Officers Prosecutor To Be Honored

    WASHINGTON, D.C.—Three members of the local law enforcement community will be in Washington next week to receive an award from the National Center for Missing and Exploited Children (NCMEC).

    They are Assistant U.S. Attorney Joan E. Meyer, of Grand Rapids, Capt. Lyndon Parrish of the Cass County Sheriff’s Department, and Special Agent Roy Johnson of the Federal Bureau of Investigation in St. Joseph.

    They will receive the National Missing Children’s Award in connection with the recovery of 14-year-old Lindsey Ryan and prosecution of 57-year-old kidnapper Terry Drake.

    When Ryan disappeared from her home in Jones, Mich., on March 1, 2003, within hours the Sheriff’s Department determined that Drake, a convicted murderer, had left with the girl in the early morning hours and was traveling with her across the country.

    The Sheriff’s Department, the Cass County Major Case Unit, the Michigan State Police Computer Crimes Unit and the FBI immediately began operating a 24-hour command center.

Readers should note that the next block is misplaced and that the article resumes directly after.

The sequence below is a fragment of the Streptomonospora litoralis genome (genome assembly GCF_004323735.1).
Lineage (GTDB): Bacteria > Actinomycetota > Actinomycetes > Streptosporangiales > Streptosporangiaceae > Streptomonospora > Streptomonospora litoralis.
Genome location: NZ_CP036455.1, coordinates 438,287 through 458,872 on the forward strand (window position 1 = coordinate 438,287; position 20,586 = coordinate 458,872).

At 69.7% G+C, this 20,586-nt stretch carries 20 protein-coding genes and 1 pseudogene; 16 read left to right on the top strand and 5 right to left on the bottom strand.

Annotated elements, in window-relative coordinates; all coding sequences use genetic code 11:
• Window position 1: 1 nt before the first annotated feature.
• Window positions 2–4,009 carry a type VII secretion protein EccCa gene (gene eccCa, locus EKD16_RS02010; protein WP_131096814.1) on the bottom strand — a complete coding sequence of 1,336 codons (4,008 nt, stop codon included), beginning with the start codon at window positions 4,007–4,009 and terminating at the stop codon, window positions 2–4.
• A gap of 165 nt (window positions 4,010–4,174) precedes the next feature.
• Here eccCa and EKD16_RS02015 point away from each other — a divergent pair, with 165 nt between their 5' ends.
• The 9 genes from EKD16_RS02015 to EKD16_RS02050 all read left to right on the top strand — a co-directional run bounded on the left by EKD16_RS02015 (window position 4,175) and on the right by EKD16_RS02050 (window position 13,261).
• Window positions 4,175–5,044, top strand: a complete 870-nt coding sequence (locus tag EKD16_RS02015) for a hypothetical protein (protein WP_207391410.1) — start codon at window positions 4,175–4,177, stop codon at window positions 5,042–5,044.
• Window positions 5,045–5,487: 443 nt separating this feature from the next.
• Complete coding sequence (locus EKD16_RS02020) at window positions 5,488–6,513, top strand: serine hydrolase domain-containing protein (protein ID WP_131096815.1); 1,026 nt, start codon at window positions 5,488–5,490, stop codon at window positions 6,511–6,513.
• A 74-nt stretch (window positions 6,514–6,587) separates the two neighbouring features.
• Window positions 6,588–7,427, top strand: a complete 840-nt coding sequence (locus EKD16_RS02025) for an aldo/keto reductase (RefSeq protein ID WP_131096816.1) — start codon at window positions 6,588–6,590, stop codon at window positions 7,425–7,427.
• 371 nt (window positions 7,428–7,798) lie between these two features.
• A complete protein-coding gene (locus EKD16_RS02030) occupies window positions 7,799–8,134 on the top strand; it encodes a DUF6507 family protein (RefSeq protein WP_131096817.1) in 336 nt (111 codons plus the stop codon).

Their investigation and nationwide law enforcement alerts resulted in sightings in Wyoming, Nevada and California. On March 24, Ryan was recovered and Drake captured.

    Meyer prosecuted Drake in federal District Court later that year, and Drake was convicted on two felony counts of transportation of a minor across state lines with the intent to engage in sexual activity.

    The search involved department coordination on a national level and help from the media, including America’s Most Wanted, CNN and Fox News. The search has become a template in the federal government’s expansion of the Amber Alert System.

    NCMEC is a 20-year-old organization committed to assisting law enforcement in finding missing children and preventing child sexual exploitation.

    John Walsh, host of America’s Most Wanted and co-founder of NCMEC, will take part in the awards ceremony Wednesday at the Dirksen Senate Office Building.

    “(Parrish and Johnson) deserve the honor,” Meyer told the Business Journal.

    “They were the ones getting Lindsey back,” she said.

    “Local law enforcement put an incredible amount of time into their investigations. They ran a command center 24-7, put in a significant amount of work. The media did too, locally and nationally. To have an award in this district is important because it shows local law enforcement that their efforts are recognized on a national level.” 

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